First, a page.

(Reporting by Melanie Burton; Editing by Richard Pullin and Christopher Cushing)

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Deutsche Telekom seeks investors to bankroll German internet overhaul



Deutsche Telekom is offering investors stakes in a company it is creating to overhaul Germany’s internet cables to help foot the bill for much-needed network modernisation, three people familiar with the matter said.

The deal is part of a German bid to catch up with other European countries such as Spain, which has outpaced Europe’s industrial powerhouse by laying high-tech glass fibre cables while Germany is mainly stuck with old-fashioned copper lines.

Deutsche Telekom, Germany’s main telecoms company, has come under increasing pressure to act quickly as the coronavirus pandemic has forced more people to work from home and rely on fast, stable internet connections.

The sources told Reuters that Deutsche Telecom and its adviser Deutsche Bank are targeting investors such as Dutch funds APG and PGGM and Canada‘s Brookfield and CDPQ, as well as sovereign wealth funds.

Deutsche Telekom’s initial plan is to roll out fibre cables to 4 million households and investors will be offered stakes equivalent to up to half of the project’s equity, the sources said. Further extensions of the network are likely.

The German company is following the strategy adopted by rivals, such as Spain’s Telefonica, which have struck similar deals with investors to help pay for network upgrades.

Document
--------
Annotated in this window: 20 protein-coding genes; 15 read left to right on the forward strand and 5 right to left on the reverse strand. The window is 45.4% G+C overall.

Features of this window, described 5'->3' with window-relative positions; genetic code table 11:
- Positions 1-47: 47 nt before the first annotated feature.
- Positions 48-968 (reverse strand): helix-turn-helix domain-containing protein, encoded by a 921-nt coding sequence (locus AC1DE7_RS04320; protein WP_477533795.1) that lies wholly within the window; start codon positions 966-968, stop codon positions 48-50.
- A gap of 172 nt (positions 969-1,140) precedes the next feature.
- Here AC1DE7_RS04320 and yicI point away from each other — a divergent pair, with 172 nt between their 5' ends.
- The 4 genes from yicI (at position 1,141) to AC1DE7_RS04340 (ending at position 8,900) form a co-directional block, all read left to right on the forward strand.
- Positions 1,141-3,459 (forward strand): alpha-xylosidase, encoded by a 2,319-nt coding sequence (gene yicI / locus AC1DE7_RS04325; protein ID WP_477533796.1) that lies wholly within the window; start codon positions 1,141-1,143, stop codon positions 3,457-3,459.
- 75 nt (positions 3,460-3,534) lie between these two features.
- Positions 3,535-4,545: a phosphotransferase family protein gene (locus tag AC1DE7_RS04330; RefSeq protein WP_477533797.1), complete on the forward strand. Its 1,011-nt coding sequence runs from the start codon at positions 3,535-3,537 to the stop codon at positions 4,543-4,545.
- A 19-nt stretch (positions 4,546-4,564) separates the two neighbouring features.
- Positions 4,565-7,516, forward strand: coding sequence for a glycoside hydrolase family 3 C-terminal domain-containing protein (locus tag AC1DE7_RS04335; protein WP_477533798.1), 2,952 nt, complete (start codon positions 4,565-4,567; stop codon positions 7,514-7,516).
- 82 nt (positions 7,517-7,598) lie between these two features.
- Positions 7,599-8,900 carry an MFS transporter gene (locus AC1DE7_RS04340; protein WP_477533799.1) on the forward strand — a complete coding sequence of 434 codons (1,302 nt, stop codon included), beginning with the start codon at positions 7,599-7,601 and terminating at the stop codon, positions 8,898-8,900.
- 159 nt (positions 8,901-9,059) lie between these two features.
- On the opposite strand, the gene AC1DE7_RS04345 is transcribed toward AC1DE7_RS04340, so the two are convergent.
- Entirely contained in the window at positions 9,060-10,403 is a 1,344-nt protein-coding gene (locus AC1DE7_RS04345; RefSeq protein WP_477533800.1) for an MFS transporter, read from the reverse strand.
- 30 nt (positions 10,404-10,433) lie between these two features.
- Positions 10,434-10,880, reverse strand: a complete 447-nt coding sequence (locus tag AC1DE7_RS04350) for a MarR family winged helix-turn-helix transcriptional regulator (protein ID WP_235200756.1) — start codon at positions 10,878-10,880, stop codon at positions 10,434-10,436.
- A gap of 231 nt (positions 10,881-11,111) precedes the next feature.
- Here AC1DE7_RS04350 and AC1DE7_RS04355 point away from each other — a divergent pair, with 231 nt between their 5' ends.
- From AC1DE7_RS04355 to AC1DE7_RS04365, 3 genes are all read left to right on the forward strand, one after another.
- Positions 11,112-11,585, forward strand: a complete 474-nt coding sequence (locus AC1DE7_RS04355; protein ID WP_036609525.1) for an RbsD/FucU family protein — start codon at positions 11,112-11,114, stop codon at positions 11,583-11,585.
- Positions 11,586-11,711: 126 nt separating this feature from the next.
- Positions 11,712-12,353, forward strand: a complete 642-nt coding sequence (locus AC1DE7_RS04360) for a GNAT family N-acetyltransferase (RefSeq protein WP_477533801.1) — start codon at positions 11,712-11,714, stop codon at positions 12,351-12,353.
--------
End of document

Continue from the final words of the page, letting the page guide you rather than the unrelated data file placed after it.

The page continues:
Deutsche Telekom, Deutsche Bank and the prospective bidders all declined to comment.

At the same time, the German telecoms giant is kicking off the sale of its T-Mobile Netherlands business to cut its debt and free up cash for investment in infrastructure.


Deutsche Telekom is a laggard when it comes to fibre as it bet on improved copper cables to supply internet connections and only switched to focusing on faster fibre cables in 2019.

Its move is part of a trend among German companies of turning to foreign investors to fund parts of the infrastructure that keeps the wheels of industry whirring, such as energy.

Power network 50Hertz, for example, is now majority owned by Belgium’s Elia while gas-power firm Open Grid Europe is part-owned by Australian investor Macquarie.

Investment by China, however, is viewed sceptically. When China’s State Grid wanted to take a stake in 50Hertz in 2018, German state lender KfW prevented the move.

Fibre networks are typically financed with 30% equity and 70% debt and Deutsche Telekom is looking for investors to contribute half of the equity with it providing the rest.

Telefonica struck a deal in October 2020 with German insurer Allianz to develop a fibre optic network in Germany for 2.2 million households in a project valued at 5 billion euros ($6.1 billion).

Assuming a similar valuation, Deutsche Telekom’s project to supply about 4 million households would be worth some 10 billion euros, meaning investors would need to contribute 1.5 billion euros, or half of the 30% equity.

At its capital markets day in May, Deutsche Telekom Chief Executive Tim Hoettges underlined the company’s commitment to accelerating the rollout of fibre in Germany, taking it from 600,000 households last year to 2.5 million in 2024.

He said the company plans to invest 2.5 billion euros a year in fibre infrastructure.


Deutsche Telekom’s plan would still leave it trailing countries such as Spain and Sweden, where more than 60% of homes already get their internet via fibre cables. In Germany, only 5% of homes have fibre, slightly lower than Italy.

Deutsche Telekom executive Dominique Leroy has said its goal is to reach 10 million households with fibre by the end of 2024 and that it would seek partnerships where it makes sense.